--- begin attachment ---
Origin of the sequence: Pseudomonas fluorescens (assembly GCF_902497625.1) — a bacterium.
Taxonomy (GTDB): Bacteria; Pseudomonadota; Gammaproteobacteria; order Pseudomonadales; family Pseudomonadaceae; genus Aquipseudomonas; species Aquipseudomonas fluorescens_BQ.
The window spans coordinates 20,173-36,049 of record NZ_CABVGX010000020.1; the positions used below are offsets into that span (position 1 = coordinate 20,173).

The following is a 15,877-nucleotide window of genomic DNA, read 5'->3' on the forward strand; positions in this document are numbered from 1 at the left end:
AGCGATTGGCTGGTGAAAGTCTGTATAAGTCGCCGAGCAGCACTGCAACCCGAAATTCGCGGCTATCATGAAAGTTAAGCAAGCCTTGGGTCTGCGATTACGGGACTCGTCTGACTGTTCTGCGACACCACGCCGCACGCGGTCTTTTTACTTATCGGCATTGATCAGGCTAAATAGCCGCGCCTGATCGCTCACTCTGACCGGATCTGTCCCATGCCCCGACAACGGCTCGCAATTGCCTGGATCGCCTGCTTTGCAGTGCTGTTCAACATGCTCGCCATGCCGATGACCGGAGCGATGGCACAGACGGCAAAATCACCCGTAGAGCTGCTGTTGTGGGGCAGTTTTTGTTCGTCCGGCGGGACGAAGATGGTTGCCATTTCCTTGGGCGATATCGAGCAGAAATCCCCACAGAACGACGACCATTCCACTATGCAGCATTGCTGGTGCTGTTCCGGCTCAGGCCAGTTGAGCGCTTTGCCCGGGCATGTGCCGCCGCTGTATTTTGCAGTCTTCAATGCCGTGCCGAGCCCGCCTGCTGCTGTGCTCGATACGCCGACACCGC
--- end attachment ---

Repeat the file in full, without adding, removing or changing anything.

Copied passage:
Origin of the sequence: Pseudomonas fluorescens (assembly GCF_902497625.1) — a bacterium.
Taxonomy (GTDB): Bacteria; Pseudomonadota; Gammaproteobacteria; order Pseudomonadales; family Pseudomonadaceae; genus Aquipseudomonas; species Aquipseudomonas fluorescens_BQ.
The window spans coordinates 20,173-36,049 of record NZ_CABVGX010000020.1; the positions used below are offsets into that span (position 1 = coordinate 20,173).

The following is a 15,877-nucleotide window of genomic DNA, read 5'->3' on the forward strand; positions in this document are numbered from 1 at the left end:
AGCGATTGGCTGGTGAAAGTCTGTATAAGTCGCCGAGCAGCACTGCAACCCGAAATTCGCGGCTATCATGAAAGTTAAGCAAGCCTTGGGTCTGCGATTACGGGACTCGTCTGACTGTTCTGCGACACCACGCCGCACGCGGTCTTTTTACTTATCGGCATTGATCAGGCTAAATAGCCGCGCCTGATCGCTCACTCTGACCGGATCTGTCCCATGCCCCGACAACGGCTCGCAATTGCCTGGATCGCCTGCTTTGCAGTGCTGTTCAACATGCTCGCCATGCCGATGACCGGAGCGATGGCACAGACGGCAAAATCACCCGTAGAGCTGCTGTTGTGGGGCAGTTTTTGTTCGTCCGGCGGGACGAAGATGGTTGCCATTTCCTTGGGCGATATCGAGCAGAAATCCCCACAGAACGACGACCATTCCACTATGCAGCATTGCTGGTGCTGTTCCGGCTCAGGCCAGTTGAGCGCTTTGCCCGGGCATGTGCCGCCGCTGTATTTTGCAGTCTTCAATGCCGTGCCGAGCCCGCCTGCTGCTGTGCTCGATACGCCGACACCGC